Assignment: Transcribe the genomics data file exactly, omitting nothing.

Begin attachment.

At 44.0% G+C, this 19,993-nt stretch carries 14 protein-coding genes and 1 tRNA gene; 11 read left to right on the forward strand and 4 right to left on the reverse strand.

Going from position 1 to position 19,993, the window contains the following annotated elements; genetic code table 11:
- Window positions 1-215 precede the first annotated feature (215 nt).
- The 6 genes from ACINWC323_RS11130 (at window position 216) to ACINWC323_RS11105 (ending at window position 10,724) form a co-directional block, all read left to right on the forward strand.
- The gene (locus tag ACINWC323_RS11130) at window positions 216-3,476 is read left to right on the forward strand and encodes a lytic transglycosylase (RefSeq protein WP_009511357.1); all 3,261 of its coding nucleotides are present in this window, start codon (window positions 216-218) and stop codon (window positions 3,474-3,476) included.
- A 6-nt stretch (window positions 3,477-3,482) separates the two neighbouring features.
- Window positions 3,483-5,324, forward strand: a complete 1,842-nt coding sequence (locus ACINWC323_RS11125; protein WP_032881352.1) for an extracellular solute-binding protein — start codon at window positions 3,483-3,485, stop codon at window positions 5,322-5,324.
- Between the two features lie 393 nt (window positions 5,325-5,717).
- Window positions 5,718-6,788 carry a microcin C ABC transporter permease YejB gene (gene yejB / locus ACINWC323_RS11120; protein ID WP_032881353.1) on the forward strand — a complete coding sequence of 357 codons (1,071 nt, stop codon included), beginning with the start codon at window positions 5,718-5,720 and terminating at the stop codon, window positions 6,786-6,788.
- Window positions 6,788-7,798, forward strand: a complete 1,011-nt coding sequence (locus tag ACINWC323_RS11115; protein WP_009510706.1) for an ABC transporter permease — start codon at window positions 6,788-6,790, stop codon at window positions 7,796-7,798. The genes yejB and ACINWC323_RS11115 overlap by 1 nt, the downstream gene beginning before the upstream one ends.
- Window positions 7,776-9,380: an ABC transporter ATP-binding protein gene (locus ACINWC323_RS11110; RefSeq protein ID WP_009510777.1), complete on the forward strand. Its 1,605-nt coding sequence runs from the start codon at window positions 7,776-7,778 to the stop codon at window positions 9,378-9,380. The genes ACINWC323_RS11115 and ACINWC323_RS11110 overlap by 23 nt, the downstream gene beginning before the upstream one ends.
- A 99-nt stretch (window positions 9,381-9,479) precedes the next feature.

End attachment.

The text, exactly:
At 44.0% G+C, this 19,993-nt stretch carries 14 protein-coding genes and 1 tRNA gene; 11 read left to right on the forward strand and 4 right to left on the reverse strand.

Going from position 1 to position 19,993, the window contains the following annotated elements; genetic code table 11:
- Window positions 1-215 precede the first annotated feature (215 nt).
- The 6 genes from ACINWC323_RS11130 (at window position 216) to ACINWC323_RS11105 (ending at window position 10,724) form a co-directional block, all read left to right on the forward strand.
- The gene (locus tag ACINWC323_RS11130) at window positions 216-3,476 is read left to right on the forward strand and encodes a lytic transglycosylase (RefSeq protein WP_009511357.1); all 3,261 of its coding nucleotides are present in this window, start codon (window positions 216-218) and stop codon (window positions 3,474-3,476) included.
- A 6-nt stretch (window positions 3,477-3,482) separates the two neighbouring features.
- Window positions 3,483-5,324, forward strand: a complete 1,842-nt coding sequence (locus ACINWC323_RS11125; protein WP_032881352.1) for an extracellular solute-binding protein — start codon at window positions 3,483-3,485, stop codon at window positions 5,322-5,324.
- Between the two features lie 393 nt (window positions 5,325-5,717).
- Window positions 5,718-6,788 carry a microcin C ABC transporter permease YejB gene (gene yejB / locus ACINWC323_RS11120; protein ID WP_032881353.1) on the forward strand — a complete coding sequence of 357 codons (1,071 nt, stop codon included), beginning with the start codon at window positions 5,718-5,720 and terminating at the stop codon, window positions 6,786-6,788.
- Window positions 6,788-7,798, forward strand: a complete 1,011-nt coding sequence (locus tag ACINWC323_RS11115; protein WP_009510706.1) for an ABC transporter permease — start codon at window positions 6,788-6,790, stop codon at window positions 7,796-7,798. The genes yejB and ACINWC323_RS11115 overlap by 1 nt, the downstream gene beginning before the upstream one ends.
- Window positions 7,776-9,380: an ABC transporter ATP-binding protein gene (locus ACINWC323_RS11110; RefSeq protein ID WP_009510777.1), complete on the forward strand. Its 1,605-nt coding sequence runs from the start codon at window positions 7,776-7,778 to the stop codon at window positions 9,378-9,380. The genes ACINWC323_RS11115 and ACINWC323_RS11110 overlap by 23 nt, the downstream gene beginning before the upstream one ends.
- A 99-nt stretch (window positions 9,381-9,479) precedes the next feature.